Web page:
You know, this was like a one-time thing. I mean, these tax cuts did not—it was very short-lived and kind of a joke that people saw anything from it financially. So, I think it’s more that he is the type of politician. His followers are so invested in him, that they need him to succeed, even if they aren’t necessarily benefiting from what he’s done. I think a lot of what people felt about his presidency, people who supported him at least, was through the prism of well, “The Democrats in the left and the mainstream media, they hate him so much. I want him to succeed.” And so, it really distorted I think the way a lot of people saw his success.

SEAN SPEER: Let me just ask you a penultimate question. One gets the sense that the outcome of the experience documented in the book is that it’s destabilized mainstream Republican politicians and they now seem to be overcorrecting, as we’ve seen in Ohio’s Senate primary for instance. 

Do you think there’s a potential lane for a more conventional conservative in current Republican politics? Or are people like JD Vance actually reading the political marketplace correctly?

JEREMY PETERS: I think they are reading the political marketplace correctly. The question is whether or not the voters will buy it. I think that with a guy like JD Vance it’s probably a pretty hard sell, given his background and the fact that he is on record as being so openly critical of Trump. So, people, you know, they can smell a phony. Certainly, JD Vance’s opponents are trying to portray him that way, and it’s a potent line of attack. I think the short-term answer to your question about whether or not a more traditional Republican conservative can appeal to Republican voters is it depends. In Virginia, Glenn Youngkin was that type of candidate, but that’s very unique, right? So, I think these are one-off situations, and I wouldn’t expect to see Glenn Youngkin become a template for any type of Republican leader out there.

I think the only way that you get a more conventional Republicans is when Republican voters decide that’s what they want, and by and large right now that’s not what they want. Until the leaders of the Republican Party, elected officials in Washington, see that that’s what the voters want, that they’re rejecting the kind of crassness and the anger of Trumpism, they will continue to parrot it and they will continue to pay homage to him because they are so afraid of their voters that doing anything that can be seen as hostile to Trump or in opposition to him is just not someplace the average Republican elected official wants to go right now.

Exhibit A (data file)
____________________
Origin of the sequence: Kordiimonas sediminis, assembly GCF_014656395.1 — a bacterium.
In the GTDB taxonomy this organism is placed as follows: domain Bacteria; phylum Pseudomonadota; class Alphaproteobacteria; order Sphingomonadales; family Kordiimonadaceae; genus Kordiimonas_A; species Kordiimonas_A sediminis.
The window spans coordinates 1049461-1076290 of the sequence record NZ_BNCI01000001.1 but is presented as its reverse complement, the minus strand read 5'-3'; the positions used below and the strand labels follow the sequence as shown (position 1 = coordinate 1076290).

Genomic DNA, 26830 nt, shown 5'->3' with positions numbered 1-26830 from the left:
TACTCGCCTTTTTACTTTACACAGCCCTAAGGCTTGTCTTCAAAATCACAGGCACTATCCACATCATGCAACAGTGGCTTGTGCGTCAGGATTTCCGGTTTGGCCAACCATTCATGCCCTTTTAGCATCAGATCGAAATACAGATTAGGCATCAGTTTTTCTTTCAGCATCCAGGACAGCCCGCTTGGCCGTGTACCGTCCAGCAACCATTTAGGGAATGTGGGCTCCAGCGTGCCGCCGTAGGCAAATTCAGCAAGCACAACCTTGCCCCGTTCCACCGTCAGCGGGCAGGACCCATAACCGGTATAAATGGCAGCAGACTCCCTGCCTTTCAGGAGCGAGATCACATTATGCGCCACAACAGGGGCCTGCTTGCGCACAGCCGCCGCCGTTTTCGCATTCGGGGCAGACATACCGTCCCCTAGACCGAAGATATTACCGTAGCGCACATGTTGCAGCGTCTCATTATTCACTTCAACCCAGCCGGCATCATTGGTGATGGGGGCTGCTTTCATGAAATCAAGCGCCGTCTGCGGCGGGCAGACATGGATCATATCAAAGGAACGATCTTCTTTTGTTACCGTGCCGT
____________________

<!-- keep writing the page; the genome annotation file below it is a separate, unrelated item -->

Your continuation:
SEAN SPEER: A final question. Looking ahead, these political conditions that you’ve just described seem to be with us for the foreseeable future. One can argue that the pandemic has only served to exacerbate them. Is there a future for a Liz Cheney conservatism in the world of Republican politics, or is the Republican party today more of a populist party than it is a conservative party?

JEREMY PETERS: I think it’s the latter because it is far more populist than it is traditionally conservative. I mean, Liz Cheney’s style of republicanism, for the moment, is on ice because I think right now American politics is so responsive to the emotional appeal over the intellectual one. That old adage of “Republicans fall in line, Democrats fall in love” has been flipped around. It’s the Republicans now who have fallen in love with Donald Trump and that style of pugilist politics. 

And it’s fun for a lot of them. Something that really stuck with me in the 2020 race was seeing how much a lot of these Republicans, whether it was someone like Ron DeSantis or Marco Rubio, they enjoyed the political combat. To a certain extent, and this isn’t true for all these guys, but they seem to enjoy the mean-spiritedness of Trump. That is far more galvanizing for people than a foreign policy paper or a tax cut.

SEAN SPEER: Well, the book is Insurgency: How Republicans Lost Their Party and Got Everything They Ever Wanted. New York Times political reporter Jeremy Peters, thanks so much for joining us today at Hub Dialogues. 

JEREMY PETERS: Ok, thanks again.